Epic Hero Final

Tommy Tran ttt_42 at mail.utexas.edu
Thu Oct 19 01:13:50 CET 1995

This is the last part of my essay, consisting of two paragraphs (was so close to
the end, I just decided to send both.  The last installment will come tomarrow,
which is the Bibliography, in case any one is interested.
	Joseph Campbell describes the standard path of the mythological hero in 
three parts: separation, initiation, and return (Campbell 30).  Scrooge McDuck 
can truly have been said to undergo this initiation into the exhaled rank of 
hero.  His separation, the push from his ancestors; his initiation, his final 
success as he washes mud from a rock to discover gold; his return is his return 
to Castle McDuck.  Scrooge McDuck has successfully navigated the rites of 
passage required of a hero.  But, a epic hero is different in the respect that 
he must be seen as "representative of his or her culture" (Merchant).  Again, 
Scrooge delivers.  For what can be more capitalistically American than an 
immigrant who starts with a dime to his name, and becomes the richest duck in 
the world.  He represents the best and sometimes the worst of America.  In 
Bark's, "Only a Poor Old Duck", Scrooge explains to his nephews why he loves
money so much:
	"'Well, all this money means something to me! Every coin in here has a 
        story . . . You'd love your money, too, boys, if you got it the way I 
        did -- by thinking a little harder than the other guy -- by jumping a 
        little quicker --" (Barks 35-36)
Scrooge made his money through hard work, and he values it all.  Some would say 
too much, as he only pays his nephew Donald 30 cents an hour to help treasure 
hunt around the world.  At his worst, Scrooge sees all things as an exploit for 
making money.  At times it is evident that Scrooge has a romantic strain in
for as his sits eating his dinner during the Yukon winter:
	"This frontier is like so many others I've known -- unspoiled by the 
        ravages of man, still glorious and unsullied!  A man can face the world 
        on his own terms here!  Enjoy the fruits of his own labor!  Live in a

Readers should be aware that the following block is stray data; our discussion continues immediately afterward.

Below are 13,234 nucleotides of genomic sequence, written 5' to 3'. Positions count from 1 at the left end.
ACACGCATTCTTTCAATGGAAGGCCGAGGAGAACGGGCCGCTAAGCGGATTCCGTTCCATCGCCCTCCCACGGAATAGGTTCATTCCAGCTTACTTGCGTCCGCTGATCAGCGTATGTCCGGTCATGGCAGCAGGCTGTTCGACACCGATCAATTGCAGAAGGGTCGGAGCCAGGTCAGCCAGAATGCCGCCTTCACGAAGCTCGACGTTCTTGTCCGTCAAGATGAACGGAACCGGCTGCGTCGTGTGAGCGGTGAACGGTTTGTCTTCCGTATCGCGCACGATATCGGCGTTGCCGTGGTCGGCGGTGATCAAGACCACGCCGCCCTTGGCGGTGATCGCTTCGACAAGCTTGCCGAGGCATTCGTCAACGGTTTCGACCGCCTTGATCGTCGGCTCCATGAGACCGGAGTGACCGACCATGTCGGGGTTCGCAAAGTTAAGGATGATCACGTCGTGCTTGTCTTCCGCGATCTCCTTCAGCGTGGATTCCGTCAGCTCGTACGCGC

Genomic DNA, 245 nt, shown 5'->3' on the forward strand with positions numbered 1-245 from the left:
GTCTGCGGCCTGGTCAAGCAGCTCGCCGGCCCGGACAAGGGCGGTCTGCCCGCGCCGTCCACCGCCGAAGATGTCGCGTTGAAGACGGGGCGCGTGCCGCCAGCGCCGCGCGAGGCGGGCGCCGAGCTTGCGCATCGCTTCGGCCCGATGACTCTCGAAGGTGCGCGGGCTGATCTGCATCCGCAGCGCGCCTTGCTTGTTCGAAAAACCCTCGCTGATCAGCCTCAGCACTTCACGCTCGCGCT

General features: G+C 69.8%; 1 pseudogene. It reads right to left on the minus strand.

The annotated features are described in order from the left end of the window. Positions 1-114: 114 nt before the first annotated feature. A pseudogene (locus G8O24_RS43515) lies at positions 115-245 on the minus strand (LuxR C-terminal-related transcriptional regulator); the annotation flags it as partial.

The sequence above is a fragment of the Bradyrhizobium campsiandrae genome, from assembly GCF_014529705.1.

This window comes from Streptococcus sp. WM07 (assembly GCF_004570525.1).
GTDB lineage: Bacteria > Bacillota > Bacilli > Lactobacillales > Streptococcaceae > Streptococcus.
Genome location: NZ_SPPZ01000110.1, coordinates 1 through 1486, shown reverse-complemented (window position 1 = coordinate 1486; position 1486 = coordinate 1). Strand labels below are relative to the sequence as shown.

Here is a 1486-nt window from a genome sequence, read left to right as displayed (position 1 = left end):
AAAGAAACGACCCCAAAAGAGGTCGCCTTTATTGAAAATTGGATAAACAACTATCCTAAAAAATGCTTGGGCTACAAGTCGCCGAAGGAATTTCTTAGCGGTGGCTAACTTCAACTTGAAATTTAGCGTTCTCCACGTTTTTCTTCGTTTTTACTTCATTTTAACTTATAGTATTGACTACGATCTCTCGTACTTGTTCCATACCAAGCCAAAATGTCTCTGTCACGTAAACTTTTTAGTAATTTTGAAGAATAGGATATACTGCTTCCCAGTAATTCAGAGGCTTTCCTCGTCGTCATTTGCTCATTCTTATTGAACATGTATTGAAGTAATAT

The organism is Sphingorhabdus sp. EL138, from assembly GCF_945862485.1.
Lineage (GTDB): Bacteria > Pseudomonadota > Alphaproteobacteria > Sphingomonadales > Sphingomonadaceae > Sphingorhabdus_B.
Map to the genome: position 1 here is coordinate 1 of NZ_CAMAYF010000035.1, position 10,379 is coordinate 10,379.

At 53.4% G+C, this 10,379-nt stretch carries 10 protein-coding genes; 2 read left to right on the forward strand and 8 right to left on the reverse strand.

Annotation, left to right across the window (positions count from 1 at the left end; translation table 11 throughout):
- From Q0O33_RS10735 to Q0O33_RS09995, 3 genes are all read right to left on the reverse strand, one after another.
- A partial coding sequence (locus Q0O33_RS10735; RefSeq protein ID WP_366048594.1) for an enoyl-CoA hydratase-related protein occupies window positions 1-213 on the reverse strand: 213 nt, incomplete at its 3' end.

paradise of tranquillity and beauty and . . ." (Rosa 8:16)
Scrooge will never admit to this side of himself, and he continues: "BAH!
Talk!  When I find gold, I'll drain the creek with hydraulic mining, blast the 
mountains apart, and feed the trees to lumber mills"  (8:16).  We might boo 
Scrooge, if we weren't too busy laughing at him.  Sometimes, thought, his good 
side does get the best of him, even if it doesn't seem that way.  In "Back To 
the Klondike", Scrooge seems dead intent on collecting on a one thousand dollar 
debt (compounded daily, totaling 1 billion dollars) from an old acquaintance, 
Glittering Goldie.  Though he gets a faraway look in his eyes when he mentions 
her name, he swear that he is thinking of the billion dollars.  In the end, he 
forces her into a contest to absolve the debt, and loses.  In the last
frame, we 
learn, despite all his indignation, that Scrooge threw the contest ("Back to
Klondike" 7-8).  For some reason or another, people who read Scrooge comics 
can't help an ever so slight sense of awe for a duck who made his money "by 
being tougher than the toughies, and smarter than the smarties!  And I made it 
square" ("Only a Poor Old Man" 1)! Scrooge appeals to the American pioneer 
spirit, and the sense of fair play that the generation that first read him grew 
up with.
	Despite literary comparison and analysis, the true test of an epic is 
its durability in time.  Scrooges mark shows up in many place.  Film director 
George Lucas drew much of inspiration and style from the pages of Carl Bark's 
comics (Cocks 78).  In an excerpt from Paul Preuss' "Starfire" novel, a den is 
describe containing all manner of items including "gold coins framed under
. . . books about crystal, about china, about antique furniture . . . and Uncle 
Scrooge comic books -- about every class of object worth collecting" (Cross
 But the most telling evidence comes from the fans who devotedly write to the 
comic's mail page; from a fan who once told Barks: "I just want to shake your  
hand and tell you that you made my childhood much happier with your stories" 
(Boatner A-57); and of all the parents who fondly remember the comic, and thank 
Carl Barks and Uncle Scrooge for helping their children to start reading all 
those other epics.

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